FMU’s chapter of the American Chemical Society (ACS) hosted demonstrations Oct.19toOct.23asapart of National Chemistry Week (NCW) that focused on this year’s theme: “chemistry colors our world.”
NCW is a week when chemists raise awareness about the usefulness and presence of chemistry in the world.Itisalsoanopportunity to show chemistry in a more approachable way.
“I think National Chemistry Week is important to get rid of the stigma attached to chemistry as a dry and dull subject,” Caroline Granger, junior chemistry major and secretary of ACS, said. “We show unique and also extremely important everyday applications that chemists use.”
According to Colby Witt, junior biology and chemistry major and treasurer of ACS, NCW is an opportunity for people outside of chemistry to see a more fun side of the eld.
“The word chemistry has a negative connotation attached to it,” Witt said. “With events like this, we are able to show that chemistry is practical and beautiful.”
“Chemistry colors our world” focuses on how pigments, dyes and rainbows are the products of chemistry. Members of ACS demonstrated and explained the chemistry making it happen. These demonstrations included bubbles, Orbeez, UV beads and colored wicks.
The activities were interactive. Students were able to inspect Orbeez before dropping them in water and watching them disappear. This demonstrated the refractive index. Students blew bubbles and learned why the rainbow is visible inside the bubble.
One of the demonstrations allowed students to see the diffraction gradients of different elements and the colors given off by each element, through 3-D lenses. Each atom has its own unique color pattern, which is used by chemists to identify gases.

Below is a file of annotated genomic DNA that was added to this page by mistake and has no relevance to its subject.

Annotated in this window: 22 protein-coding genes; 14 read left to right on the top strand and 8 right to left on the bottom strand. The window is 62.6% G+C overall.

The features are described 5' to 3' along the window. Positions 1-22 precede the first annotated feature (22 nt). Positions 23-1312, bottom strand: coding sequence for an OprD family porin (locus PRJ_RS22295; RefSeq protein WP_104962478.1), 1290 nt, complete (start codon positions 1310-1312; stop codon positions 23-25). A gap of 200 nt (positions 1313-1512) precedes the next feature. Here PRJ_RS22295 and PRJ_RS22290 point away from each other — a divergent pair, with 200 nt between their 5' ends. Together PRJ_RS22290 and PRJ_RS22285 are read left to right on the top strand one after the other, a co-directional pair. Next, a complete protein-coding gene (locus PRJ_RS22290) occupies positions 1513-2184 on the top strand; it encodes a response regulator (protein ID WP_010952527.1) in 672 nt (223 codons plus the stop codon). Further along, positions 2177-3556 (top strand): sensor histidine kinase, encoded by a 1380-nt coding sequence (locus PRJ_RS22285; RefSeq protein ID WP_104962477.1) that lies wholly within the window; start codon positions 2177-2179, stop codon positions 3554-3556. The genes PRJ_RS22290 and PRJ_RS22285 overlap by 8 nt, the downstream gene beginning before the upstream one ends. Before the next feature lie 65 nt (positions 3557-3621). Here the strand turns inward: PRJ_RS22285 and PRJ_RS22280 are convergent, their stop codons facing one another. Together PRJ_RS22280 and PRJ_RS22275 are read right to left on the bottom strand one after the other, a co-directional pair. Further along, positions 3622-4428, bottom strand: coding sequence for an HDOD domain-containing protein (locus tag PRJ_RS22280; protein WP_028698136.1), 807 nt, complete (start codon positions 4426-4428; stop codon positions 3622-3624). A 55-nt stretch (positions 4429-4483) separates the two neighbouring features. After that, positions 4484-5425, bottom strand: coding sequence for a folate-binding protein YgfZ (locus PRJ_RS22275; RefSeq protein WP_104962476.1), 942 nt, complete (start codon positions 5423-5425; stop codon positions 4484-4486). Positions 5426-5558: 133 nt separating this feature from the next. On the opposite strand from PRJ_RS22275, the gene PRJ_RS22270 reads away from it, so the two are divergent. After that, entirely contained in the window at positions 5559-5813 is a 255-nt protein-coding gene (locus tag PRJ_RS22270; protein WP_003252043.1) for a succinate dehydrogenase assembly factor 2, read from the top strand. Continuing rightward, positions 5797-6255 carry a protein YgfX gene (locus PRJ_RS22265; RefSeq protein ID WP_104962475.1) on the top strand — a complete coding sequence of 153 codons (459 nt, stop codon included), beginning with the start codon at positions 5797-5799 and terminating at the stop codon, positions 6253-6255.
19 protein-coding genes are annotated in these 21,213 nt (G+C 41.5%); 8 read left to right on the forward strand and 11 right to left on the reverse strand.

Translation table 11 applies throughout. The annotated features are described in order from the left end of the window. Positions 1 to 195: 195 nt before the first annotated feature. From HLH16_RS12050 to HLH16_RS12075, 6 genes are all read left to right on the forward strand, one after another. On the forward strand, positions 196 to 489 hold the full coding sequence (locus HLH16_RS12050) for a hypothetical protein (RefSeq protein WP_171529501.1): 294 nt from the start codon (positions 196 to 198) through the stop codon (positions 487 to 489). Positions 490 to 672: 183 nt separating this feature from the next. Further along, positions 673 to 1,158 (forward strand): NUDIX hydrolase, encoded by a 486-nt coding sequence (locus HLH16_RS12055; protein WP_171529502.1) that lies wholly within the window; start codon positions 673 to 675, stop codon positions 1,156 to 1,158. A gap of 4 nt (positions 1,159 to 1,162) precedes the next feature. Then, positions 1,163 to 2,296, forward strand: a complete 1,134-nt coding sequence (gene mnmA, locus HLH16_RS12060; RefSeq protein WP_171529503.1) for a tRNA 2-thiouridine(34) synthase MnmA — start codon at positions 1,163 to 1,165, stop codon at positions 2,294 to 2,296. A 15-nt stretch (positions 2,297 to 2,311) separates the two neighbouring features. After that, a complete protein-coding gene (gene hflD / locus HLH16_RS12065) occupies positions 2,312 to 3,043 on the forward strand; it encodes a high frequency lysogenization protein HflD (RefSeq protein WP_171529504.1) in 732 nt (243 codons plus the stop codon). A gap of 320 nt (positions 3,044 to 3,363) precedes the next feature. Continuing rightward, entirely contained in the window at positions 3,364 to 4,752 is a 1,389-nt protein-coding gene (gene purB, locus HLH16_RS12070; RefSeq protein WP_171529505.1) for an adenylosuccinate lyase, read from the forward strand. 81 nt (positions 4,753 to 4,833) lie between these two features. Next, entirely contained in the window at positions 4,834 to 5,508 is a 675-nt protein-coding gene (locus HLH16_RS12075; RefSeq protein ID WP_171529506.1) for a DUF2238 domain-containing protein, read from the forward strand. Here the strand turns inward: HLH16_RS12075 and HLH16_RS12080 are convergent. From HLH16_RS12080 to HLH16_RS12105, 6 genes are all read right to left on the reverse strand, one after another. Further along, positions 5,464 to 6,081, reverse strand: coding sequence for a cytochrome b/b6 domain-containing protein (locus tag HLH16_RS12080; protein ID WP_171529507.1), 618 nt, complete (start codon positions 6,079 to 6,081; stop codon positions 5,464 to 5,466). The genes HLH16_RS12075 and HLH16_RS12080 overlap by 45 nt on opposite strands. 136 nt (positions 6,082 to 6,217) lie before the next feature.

“[This demo] showed that all elements, just like us, have an individual nger print,” Witt said.
ACS members said that NCW was not only a learning experience for FMU students that are not chemistry majors, but for them as well.
“It helped me learn how to explain concepts that I learned so that people who hadn’t been exposed to the topics can not only understand but also and interest,” Granger said.
Students who took the time to visit the ACS booth walked away with more knowledge about chemistry, bumper stickers and UV bead bracelets. Members of ACS asked trivia questions to students regarding chemistry. Students who answered correctly were awarded with an ACS T-shirt.
The week ended with Mole Day. Mole Day runs from 6:02 a.m. to 6:02 p.m. on Oct. 23. This day honors Avogadro’s number, which is 6.02 x 10^23 and is used as a conversion factor in many chemistry problems. ACS honored Mole Day by handing out handmade moles to students.
“We all know that a mole is a chemist’s best friend,” Witt said.
Students from all majors who are interested in joining ACS are encouraged to. The group meets the rst Tuesday of each month at 4:45 p.m. in Leatherman Science Facility 301.